Postpartum Meal Planning
Lindsay Stenovec MS, RD, CLEC is a mom, registered dietitian nutritionist and lactation educator living in San Diego with her husband and two sons. Lindsay believes in judgment-free nutrition and offers feeding advice that empowers parents to reduce stress around feeding while nurturing healthy relationships with food and body.
As I entered into my second trimester of pregnancy with my son, I came up with what I thought was a brilliant plan to batch cook and freeze several weeks’ worth of nourishing meals during my third trimester. As a registered dietitian and the primary cook in our family, I wanted to make sure that we’d be able to continue eating healthfully, even in those first few crazy weeks after the baby was born. But as the weeks passed by and I entered my third trimester, I quickly realized that the hours of shopping and prep required for these meals was the last thing my very pregnant body was interested in doing. I knew right then and there that we’d need a more realistic “plan B” that would help us eat well with limited time.
In this third part of a four-part series for Plum’s Keeping it Together campaign, I thought I’d share some of the realistic meal planning hacks that my husband and I came up with along the way that can help you feel less frazzled and more empowered to tackle meal time as new parents. The good news is that once you get these tips down, they can last well beyond the postpartum period.
Create Your Staples List
Start by brainstorming a list with your partner about the foods your family eats every week for breakfast, lunch, dinner and snacks, and then make a list of those items – such as bread, fruit and milk. Be sure to organize the list by section of the grocery store – produce, dairy, frozen – this will help minimize the time you or your partner spend wandering aimlessly through the aisles. A well-organized list can also be shared with friends and family who offer to help by taking a trip to the grocery store and can easily be entered into an online grocery delivery service.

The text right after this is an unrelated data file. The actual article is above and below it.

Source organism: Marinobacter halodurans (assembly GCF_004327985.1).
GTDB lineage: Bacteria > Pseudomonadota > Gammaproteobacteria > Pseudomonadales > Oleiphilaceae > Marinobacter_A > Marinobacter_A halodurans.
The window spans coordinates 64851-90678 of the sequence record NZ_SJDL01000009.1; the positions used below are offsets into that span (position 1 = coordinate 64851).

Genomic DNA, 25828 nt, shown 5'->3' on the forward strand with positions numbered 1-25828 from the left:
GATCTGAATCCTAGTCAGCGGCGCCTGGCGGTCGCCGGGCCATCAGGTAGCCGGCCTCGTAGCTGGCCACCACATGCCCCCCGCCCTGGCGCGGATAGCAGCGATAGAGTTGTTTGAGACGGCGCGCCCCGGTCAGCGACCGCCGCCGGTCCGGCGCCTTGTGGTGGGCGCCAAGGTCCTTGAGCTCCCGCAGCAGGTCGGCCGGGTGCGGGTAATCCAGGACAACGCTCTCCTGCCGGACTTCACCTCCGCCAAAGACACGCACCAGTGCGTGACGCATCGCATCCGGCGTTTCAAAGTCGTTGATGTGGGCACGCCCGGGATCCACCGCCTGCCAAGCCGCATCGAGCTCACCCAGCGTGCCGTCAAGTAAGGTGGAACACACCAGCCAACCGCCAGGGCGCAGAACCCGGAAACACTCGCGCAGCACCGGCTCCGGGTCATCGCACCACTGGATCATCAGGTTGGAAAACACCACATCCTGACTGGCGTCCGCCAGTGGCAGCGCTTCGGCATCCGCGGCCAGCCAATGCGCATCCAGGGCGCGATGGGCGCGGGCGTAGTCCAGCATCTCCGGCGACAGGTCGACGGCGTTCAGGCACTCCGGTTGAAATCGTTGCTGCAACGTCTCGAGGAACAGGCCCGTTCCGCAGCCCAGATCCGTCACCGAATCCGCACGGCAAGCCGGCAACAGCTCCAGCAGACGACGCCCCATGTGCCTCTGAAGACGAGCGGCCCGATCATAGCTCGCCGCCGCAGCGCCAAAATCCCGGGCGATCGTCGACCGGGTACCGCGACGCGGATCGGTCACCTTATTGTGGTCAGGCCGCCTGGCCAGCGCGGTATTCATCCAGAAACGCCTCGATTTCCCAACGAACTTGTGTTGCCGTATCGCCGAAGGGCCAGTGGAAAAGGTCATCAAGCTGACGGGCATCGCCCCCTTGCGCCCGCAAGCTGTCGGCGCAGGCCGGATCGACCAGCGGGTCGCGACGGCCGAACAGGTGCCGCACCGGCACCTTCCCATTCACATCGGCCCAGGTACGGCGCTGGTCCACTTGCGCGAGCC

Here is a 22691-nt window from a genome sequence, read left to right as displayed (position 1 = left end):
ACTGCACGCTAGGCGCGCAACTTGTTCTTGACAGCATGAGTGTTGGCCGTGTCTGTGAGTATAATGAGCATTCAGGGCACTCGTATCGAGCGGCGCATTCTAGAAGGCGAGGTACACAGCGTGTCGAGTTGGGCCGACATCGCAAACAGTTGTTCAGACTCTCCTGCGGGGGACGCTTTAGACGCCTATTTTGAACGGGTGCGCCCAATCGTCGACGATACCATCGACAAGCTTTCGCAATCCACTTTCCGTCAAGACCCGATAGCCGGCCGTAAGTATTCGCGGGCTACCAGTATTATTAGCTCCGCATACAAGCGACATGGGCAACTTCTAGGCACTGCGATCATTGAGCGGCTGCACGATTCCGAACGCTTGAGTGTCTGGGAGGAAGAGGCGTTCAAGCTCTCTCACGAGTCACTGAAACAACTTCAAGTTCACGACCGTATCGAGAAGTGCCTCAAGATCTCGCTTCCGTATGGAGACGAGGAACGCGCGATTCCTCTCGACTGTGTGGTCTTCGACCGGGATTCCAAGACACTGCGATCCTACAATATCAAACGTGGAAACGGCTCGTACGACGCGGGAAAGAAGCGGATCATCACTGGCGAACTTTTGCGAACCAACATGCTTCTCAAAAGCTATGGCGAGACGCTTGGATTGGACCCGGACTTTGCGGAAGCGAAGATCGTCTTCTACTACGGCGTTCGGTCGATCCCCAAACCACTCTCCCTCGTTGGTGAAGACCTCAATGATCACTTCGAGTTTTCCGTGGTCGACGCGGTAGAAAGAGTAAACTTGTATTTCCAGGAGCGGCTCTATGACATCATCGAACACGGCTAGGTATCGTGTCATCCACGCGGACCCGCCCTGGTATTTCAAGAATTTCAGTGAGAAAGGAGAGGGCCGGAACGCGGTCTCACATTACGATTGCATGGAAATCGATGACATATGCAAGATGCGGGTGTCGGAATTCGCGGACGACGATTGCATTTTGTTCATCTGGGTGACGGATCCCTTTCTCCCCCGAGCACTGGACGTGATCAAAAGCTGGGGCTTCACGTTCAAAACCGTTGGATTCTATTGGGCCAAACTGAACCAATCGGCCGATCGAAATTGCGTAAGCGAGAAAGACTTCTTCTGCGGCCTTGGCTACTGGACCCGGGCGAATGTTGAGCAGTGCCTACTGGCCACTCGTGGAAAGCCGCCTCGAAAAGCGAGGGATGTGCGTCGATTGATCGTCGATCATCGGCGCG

Focus on “Autopilot Meals”
Keep in mind that the postnatal period is not a time for making your most Instagram worthy meals. Instead, focus on identifying a few “autopilot meals” – those are the familiar dishes you or your partner could practically make in your sleep you know them so well. Ideally, these dishes also require minimal time and clean up, like whole wheat spaghetti and meat sauce with a pre-mixed kale slaw salad. Remember, meals don’t have to be gourmet to be nourishing – setting those kinds of expectations can sabotage efforts from the beginning – leaving families without a realistic or sustainable plan.
Time is a precious commodity during the first few months after the baby is born, so when you have a minute to think about meal planning, why not plan for the next two or even three weeks? Create and organize recipes by week for each autopilot meal so that they can be used to make quick grocery lists. This can be done using recipe cards, a binder, or an online recipe app. The next time you or your partner are headed to the store, just grab the collection of recipes and a fresh copy of your staples list and you’ll have what you need to make grocery shopping a cinch.
Even though I learned that batch cooking weeks’ worth of frozen meals wasn’t entirely realistic in my 3rd trimester, we were still able to prepare and freeze a small amount of pre-made meals as a backup for those, especially crazy days. Things that worked well for us were breakfast items like scrambled egg muffin cups and overnight oat combos and a few simple lunch or dinner options like soups and burritos that are ready to thaw and eat. I also recommend stocking up on snack foods like trail mix, bars, yogurt, fruit, nuts, and whole wheat crackers. One of my favorite homemade snacks to give and receive postpartum is no bake energy bites – rolled up balls of oats, nut butter, honey, flaxseeds, and chocolate chips!
This postpartum meal planning system will keep on giving! It may take some time to put together initially, but after that work is done, the weekly time spent planning will be minimal and you and your partner can avoid using precious energy and brain power on reinventing the wheel every time you head out to grocery shop.
Stay tuned for my final post in this series where we’ll navigate the questions and expectations that come with making infant feeding decisions.